The marketing prospects Japanese players offer are causing people to overlook what a fine player Bolton have signed in Hidetoshi Nakata, believes Justin McCurry
There was a certain inevitability about the cynicism that greeted the arrival of Hidetoshi Nakata at the Reebok Stadium. In persuading the unsettled Japan midfielder to move to Bolton from Fiorentina, Sam Allardyce had, so the received wisdom goes, ensured the club a steady income from replica-shirt sales, television coverage in the Far East and household corporate names on pitch-side sponsorship hoardings. After all, other Japanese players to have signed for Premiership clubs – remember Akinori Nishizawa and Kazuyuki Toda? – have done little to dispel the notion that they are anything more than cash cows in football boots.
There is little doubt that in Japan, Nakata’s influence reaches well beyond football, even after seven years as a journeyman in Italy. He can be seen on TV selling anything from digital cameras to skincare products. His penchant for speaking his mind finds favour among rebellious teens and twentysomethings and his dress sense has inspired a generation of trendy Tokyoites.
Such is Nakata’s presence that Allardyce quickly found himself in the unusual position of having to defend a loan signing of the greatest player ever to have emerged from currently the best footballing nation in Asia. Had Nakata moved to a more illustrious European club, the global marketing machine would no doubt have roared into action before the ink was dry on his contract. Bolton may have the same multinational credentials as the bigger clubs, but don’t expect a Trotters Megastore to open in Tokyo just yet.
For now, it appears that Bolton’s commercial opportunities in Japan will be limited. “There will be increased exposure of Bolton Wanderers on Japanese TV and in newspapers, and, inevitably, more interest in the club from Japanese sponsors, but clubs like Bolton haven’t got the network in place to take full advantage,” says Oliver Butler of the marketing firm Sport + Markt.
Bolton have already discovered that courting Japan doesn’t necessarily open the revenue sluice gates. Their two friendly matches in Japan this summer – albeit against weak J-League opposition – were played in front of crowds of fewer than 10,000 and raised a meagre quarter of a million pounds.
But for Allardyce the trip wasn’t entirely wasted. Having heard that Nakata was with Fiorentina a few miles down the road in Osaka, the Bolton manager hopped into a taxi and by the end of their meeting Nakata was effectively on his way to the Reebok.
Though he has yet to play for his new club, Nakata has charmed the local media with his near-perfect English and his obvious relief at the prospect of playing regular first-team football. Only time will tell whether he is also prepared to display some of the character traits that have made him as many enemies as friends. This, remember, is the man who, seconds after Japan qualified for France 98, berated Japanese supporters for not showing the same enthusiasm for league football and who, when asked on the eve of the tournament which players he admired most, replied: “No one in particular.”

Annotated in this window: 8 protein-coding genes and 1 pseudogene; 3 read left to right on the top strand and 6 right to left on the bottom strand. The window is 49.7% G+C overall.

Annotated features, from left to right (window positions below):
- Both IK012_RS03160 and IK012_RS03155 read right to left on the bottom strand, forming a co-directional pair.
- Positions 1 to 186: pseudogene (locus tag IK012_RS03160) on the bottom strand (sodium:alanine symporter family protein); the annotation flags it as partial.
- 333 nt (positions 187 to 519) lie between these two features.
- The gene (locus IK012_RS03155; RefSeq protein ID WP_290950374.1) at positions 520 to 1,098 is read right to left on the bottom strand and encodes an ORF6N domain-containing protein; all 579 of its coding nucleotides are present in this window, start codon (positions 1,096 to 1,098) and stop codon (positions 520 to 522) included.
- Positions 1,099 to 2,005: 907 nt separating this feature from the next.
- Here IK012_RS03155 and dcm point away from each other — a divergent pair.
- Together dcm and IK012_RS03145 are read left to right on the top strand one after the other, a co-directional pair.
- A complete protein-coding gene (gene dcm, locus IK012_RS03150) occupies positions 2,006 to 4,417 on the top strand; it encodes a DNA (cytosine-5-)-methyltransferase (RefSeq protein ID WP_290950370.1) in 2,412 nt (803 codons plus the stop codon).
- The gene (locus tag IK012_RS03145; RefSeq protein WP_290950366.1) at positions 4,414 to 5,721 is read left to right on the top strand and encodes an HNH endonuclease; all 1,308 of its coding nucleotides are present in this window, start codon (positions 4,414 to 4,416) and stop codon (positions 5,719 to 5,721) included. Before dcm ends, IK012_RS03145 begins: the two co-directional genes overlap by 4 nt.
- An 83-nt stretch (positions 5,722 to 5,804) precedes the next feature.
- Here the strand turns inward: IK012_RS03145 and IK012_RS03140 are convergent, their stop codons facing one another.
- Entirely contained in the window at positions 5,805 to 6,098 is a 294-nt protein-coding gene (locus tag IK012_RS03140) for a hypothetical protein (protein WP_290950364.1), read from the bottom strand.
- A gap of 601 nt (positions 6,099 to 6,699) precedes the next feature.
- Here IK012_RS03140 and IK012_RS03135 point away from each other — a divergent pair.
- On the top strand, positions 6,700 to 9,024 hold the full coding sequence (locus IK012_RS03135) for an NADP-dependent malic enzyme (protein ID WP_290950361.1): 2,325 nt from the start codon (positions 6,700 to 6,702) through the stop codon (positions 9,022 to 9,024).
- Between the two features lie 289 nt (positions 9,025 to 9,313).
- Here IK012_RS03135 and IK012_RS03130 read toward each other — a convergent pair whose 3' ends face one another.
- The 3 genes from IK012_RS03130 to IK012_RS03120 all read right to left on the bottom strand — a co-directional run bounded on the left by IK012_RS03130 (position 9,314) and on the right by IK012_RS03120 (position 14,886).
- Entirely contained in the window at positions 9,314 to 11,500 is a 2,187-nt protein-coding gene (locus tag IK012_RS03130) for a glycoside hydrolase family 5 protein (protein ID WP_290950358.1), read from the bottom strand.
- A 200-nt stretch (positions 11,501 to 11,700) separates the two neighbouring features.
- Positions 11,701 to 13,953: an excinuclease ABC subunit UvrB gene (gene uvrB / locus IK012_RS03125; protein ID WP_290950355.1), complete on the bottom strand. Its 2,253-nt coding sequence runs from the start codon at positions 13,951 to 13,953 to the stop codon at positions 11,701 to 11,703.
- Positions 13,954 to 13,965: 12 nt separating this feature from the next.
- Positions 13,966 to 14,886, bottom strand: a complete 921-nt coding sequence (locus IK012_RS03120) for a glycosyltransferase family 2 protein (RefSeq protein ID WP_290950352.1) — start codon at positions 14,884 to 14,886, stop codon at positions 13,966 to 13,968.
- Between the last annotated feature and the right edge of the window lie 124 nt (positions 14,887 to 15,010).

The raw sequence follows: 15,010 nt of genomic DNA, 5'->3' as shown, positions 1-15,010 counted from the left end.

There is no love lost between Nakata and the Japanese media, not least because of persistent tabloid speculation about his private life. And, faced with inane post-match questions from his compatriots, he can be surly and dismissive, preferring to save his insights for his website. It is safe to say that his ban on questions in Japanese during press conferences is more than just a gesture of goodwill towards the indigenous media.
With the no-nonsense Allardyce to answer to, now might be a good time for Nakata to adopt a more conciliatory line. His frequent clashes with the then Japan coach Philippe Troussier came to a head in 2001 when he decided to play for Roma, who admittedly were on the verge of winning the league title, rather than for Japan in the Confederations Cup. To be fair, he buried that particular hatchet and quickly emerged as the voice of the players in the dressing room, a role that has broadened to de facto coach under the tactically naive Zico. But his move to Bolton was inspired in part by a long-running feud over his midfield position with Claudio Prandelli, his coach at Parma who, by unhappy coincidence, then showed up at Fiorentina.
Nakata may indeed spark an unlikely association between the English north-west and the Far East that brings extra funds to the Reebok. As Allardyce acknowledged: “We need the money more than anyone else.” But even if the big payday never materializes, in “Hide” he has an intelligent, enigmatic man and a gifted player who will add yet another dimension to what is already one of the most cosmopolitan dressing rooms in the Premiership.
From WSC 224 October 2005. What was happening this month